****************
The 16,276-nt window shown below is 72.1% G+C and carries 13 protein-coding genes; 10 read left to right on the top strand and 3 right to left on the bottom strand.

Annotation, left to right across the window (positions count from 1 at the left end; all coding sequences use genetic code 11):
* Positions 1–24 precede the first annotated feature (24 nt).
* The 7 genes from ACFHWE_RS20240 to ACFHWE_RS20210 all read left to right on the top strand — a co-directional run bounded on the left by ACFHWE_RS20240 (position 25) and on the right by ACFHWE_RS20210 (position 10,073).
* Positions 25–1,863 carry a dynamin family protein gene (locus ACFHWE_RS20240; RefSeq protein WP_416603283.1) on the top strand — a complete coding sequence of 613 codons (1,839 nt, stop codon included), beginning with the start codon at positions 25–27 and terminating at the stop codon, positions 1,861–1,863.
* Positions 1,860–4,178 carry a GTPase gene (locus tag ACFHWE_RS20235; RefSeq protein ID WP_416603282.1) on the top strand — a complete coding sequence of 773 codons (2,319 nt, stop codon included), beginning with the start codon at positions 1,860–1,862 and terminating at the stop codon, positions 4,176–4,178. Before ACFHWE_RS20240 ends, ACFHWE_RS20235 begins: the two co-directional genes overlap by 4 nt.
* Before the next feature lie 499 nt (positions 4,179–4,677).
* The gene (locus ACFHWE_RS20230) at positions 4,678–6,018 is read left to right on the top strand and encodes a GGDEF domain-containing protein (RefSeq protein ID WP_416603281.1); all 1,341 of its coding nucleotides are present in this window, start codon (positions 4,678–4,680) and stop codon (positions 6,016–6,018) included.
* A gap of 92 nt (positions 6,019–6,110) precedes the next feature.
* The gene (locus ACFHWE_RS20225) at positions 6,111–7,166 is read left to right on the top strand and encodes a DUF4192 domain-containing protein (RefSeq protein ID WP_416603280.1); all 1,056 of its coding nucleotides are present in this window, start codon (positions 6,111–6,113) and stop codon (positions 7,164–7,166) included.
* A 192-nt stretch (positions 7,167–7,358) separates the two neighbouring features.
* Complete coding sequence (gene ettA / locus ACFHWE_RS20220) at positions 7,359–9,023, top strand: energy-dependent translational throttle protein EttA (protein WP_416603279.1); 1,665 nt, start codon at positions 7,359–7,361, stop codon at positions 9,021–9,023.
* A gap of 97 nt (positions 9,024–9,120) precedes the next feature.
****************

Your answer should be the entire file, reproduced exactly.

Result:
The 16,276-nt window shown below is 72.1% G+C and carries 13 protein-coding genes; 10 read left to right on the top strand and 3 right to left on the bottom strand.

Annotation, left to right across the window (positions count from 1 at the left end; all coding sequences use genetic code 11):
* Positions 1–24 precede the first annotated feature (24 nt).
* The 7 genes from ACFHWE_RS20240 to ACFHWE_RS20210 all read left to right on the top strand — a co-directional run bounded on the left by ACFHWE_RS20240 (position 25) and on the right by ACFHWE_RS20210 (position 10,073).
* Positions 25–1,863 carry a dynamin family protein gene (locus ACFHWE_RS20240; RefSeq protein WP_416603283.1) on the top strand — a complete coding sequence of 613 codons (1,839 nt, stop codon included), beginning with the start codon at positions 25–27 and terminating at the stop codon, positions 1,861–1,863.
* Positions 1,860–4,178 carry a GTPase gene (locus tag ACFHWE_RS20235; RefSeq protein ID WP_416603282.1) on the top strand — a complete coding sequence of 773 codons (2,319 nt, stop codon included), beginning with the start codon at positions 1,860–1,862 and terminating at the stop codon, positions 4,176–4,178. Before ACFHWE_RS20240 ends, ACFHWE_RS20235 begins: the two co-directional genes overlap by 4 nt.
* Before the next feature lie 499 nt (positions 4,179–4,677).
* The gene (locus ACFHWE_RS20230) at positions 4,678–6,018 is read left to right on the top strand and encodes a GGDEF domain-containing protein (RefSeq protein ID WP_416603281.1); all 1,341 of its coding nucleotides are present in this window, start codon (positions 4,678–4,680) and stop codon (positions 6,016–6,018) included.
* A gap of 92 nt (positions 6,019–6,110) precedes the next feature.
* The gene (locus ACFHWE_RS20225) at positions 6,111–7,166 is read left to right on the top strand and encodes a DUF4192 domain-containing protein (RefSeq protein ID WP_416603280.1); all 1,056 of its coding nucleotides are present in this window, start codon (positions 6,111–6,113) and stop codon (positions 7,164–7,166) included.
* A 192-nt stretch (positions 7,167–7,358) separates the two neighbouring features.
* Complete coding sequence (gene ettA / locus ACFHWE_RS20220) at positions 7,359–9,023, top strand: energy-dependent translational throttle protein EttA (protein WP_416603279.1); 1,665 nt, start codon at positions 7,359–7,361, stop codon at positions 9,021–9,023.
* A gap of 97 nt (positions 9,024–9,120) precedes the next feature.